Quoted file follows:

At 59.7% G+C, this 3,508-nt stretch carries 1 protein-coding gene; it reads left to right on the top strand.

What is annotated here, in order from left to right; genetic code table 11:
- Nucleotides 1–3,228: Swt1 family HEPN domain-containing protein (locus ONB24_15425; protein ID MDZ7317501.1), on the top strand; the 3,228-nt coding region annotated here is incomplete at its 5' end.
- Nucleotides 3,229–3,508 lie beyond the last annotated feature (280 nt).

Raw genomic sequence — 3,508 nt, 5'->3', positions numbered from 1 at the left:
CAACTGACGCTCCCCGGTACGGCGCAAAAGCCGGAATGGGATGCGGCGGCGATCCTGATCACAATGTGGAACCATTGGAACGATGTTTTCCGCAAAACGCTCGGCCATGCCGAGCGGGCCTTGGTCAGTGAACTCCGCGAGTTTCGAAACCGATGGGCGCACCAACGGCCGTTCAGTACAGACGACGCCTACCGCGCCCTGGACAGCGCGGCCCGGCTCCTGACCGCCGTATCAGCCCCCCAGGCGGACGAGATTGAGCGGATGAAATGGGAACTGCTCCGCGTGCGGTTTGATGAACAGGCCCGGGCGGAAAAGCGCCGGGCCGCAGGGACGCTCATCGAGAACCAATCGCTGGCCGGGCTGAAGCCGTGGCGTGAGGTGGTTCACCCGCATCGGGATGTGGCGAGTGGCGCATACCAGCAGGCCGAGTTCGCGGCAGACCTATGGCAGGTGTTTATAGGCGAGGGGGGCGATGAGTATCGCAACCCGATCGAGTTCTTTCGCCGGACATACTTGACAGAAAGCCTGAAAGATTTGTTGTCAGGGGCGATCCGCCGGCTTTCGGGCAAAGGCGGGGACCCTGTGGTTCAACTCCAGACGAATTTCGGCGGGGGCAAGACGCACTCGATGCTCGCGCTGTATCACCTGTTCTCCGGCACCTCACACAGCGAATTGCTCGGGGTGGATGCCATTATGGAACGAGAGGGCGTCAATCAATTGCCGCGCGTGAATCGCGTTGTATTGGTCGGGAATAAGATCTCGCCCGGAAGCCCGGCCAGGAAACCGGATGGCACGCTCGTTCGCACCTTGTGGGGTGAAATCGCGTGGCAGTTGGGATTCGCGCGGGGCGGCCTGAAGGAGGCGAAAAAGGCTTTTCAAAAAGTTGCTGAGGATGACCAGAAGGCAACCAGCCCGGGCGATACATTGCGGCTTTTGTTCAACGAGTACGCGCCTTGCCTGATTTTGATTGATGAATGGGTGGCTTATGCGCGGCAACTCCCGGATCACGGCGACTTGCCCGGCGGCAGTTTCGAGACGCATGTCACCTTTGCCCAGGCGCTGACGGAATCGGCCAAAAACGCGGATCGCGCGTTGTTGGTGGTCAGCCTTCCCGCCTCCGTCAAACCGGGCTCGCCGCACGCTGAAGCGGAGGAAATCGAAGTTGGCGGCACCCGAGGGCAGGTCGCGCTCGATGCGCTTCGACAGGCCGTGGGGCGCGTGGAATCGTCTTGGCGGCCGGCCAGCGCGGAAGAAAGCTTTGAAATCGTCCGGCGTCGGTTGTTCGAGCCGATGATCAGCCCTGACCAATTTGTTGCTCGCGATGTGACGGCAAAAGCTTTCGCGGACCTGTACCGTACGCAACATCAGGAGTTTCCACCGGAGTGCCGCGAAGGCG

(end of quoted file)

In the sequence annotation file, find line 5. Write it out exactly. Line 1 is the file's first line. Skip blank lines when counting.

Raw genomic sequence — 3,508 nt, 5'->3', positions numbered from 1 at the left: